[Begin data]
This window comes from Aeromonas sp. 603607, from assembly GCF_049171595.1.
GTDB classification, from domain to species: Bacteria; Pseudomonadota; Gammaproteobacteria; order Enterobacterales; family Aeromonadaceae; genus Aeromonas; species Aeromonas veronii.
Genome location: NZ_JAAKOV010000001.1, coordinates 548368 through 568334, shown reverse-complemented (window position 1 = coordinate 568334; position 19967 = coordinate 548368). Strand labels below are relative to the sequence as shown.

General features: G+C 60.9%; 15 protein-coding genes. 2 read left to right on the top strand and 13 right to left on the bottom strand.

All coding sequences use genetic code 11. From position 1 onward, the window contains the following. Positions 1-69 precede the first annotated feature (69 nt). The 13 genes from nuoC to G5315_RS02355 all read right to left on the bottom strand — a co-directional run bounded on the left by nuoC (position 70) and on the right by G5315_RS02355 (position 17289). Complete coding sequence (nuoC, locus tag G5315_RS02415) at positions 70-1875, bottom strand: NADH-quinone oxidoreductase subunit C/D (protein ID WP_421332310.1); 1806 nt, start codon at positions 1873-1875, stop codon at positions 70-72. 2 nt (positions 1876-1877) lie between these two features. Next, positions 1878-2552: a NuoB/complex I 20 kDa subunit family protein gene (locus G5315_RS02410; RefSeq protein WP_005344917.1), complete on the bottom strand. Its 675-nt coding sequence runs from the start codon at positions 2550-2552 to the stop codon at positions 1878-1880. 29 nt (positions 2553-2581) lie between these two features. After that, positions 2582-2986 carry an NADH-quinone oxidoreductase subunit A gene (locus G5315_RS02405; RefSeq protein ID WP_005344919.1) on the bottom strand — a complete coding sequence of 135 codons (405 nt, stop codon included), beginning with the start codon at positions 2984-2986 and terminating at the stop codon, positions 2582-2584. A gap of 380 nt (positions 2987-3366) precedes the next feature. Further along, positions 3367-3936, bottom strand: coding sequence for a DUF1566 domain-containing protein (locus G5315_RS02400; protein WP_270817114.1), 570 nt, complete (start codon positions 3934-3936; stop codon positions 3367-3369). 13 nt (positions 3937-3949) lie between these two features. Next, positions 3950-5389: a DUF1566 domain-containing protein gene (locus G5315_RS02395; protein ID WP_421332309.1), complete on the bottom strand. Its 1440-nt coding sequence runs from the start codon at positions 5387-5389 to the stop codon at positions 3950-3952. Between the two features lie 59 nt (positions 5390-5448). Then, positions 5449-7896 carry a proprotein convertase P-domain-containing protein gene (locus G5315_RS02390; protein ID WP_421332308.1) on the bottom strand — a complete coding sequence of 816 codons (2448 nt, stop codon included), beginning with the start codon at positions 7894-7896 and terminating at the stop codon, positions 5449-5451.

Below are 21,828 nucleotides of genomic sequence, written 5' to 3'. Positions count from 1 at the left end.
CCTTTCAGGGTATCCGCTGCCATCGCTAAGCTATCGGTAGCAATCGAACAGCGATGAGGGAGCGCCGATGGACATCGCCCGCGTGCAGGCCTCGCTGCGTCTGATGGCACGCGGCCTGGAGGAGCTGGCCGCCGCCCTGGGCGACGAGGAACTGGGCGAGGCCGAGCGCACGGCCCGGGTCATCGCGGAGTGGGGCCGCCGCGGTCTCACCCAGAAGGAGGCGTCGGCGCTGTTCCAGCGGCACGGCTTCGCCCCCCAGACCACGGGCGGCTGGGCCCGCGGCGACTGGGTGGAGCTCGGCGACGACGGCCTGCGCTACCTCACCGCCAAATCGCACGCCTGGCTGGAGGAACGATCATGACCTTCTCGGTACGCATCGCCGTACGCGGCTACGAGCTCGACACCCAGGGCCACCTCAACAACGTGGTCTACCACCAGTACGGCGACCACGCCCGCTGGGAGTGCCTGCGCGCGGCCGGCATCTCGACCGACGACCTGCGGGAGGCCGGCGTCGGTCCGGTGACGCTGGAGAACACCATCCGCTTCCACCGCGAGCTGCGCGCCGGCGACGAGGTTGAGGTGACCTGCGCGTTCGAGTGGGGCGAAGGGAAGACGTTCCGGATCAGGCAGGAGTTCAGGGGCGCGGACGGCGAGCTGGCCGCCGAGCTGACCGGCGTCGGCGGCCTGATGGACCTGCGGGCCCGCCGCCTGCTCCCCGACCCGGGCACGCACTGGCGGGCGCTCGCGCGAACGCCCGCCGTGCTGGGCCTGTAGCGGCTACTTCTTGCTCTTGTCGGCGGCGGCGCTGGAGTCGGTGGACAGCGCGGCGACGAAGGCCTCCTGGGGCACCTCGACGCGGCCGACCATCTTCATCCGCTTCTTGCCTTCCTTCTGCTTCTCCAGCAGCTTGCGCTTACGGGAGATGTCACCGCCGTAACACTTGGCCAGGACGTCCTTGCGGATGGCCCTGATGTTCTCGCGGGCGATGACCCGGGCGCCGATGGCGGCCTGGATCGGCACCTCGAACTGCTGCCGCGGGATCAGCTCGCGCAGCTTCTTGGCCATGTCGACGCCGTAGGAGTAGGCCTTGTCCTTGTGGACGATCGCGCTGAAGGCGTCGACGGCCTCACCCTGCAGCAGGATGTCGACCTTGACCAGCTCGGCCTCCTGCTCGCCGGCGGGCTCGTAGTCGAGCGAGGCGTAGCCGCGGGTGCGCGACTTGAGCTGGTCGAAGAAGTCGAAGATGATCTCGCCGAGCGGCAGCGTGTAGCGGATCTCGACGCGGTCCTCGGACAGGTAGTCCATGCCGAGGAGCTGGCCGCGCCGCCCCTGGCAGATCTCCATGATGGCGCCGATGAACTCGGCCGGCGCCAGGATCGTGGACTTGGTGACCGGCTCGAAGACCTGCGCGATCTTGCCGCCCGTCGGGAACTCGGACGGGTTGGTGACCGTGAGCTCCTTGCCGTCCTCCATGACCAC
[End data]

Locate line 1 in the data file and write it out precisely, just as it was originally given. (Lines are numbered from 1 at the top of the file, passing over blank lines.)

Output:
This window comes from Aeromonas sp. 603607, from assembly GCF_049171595.1.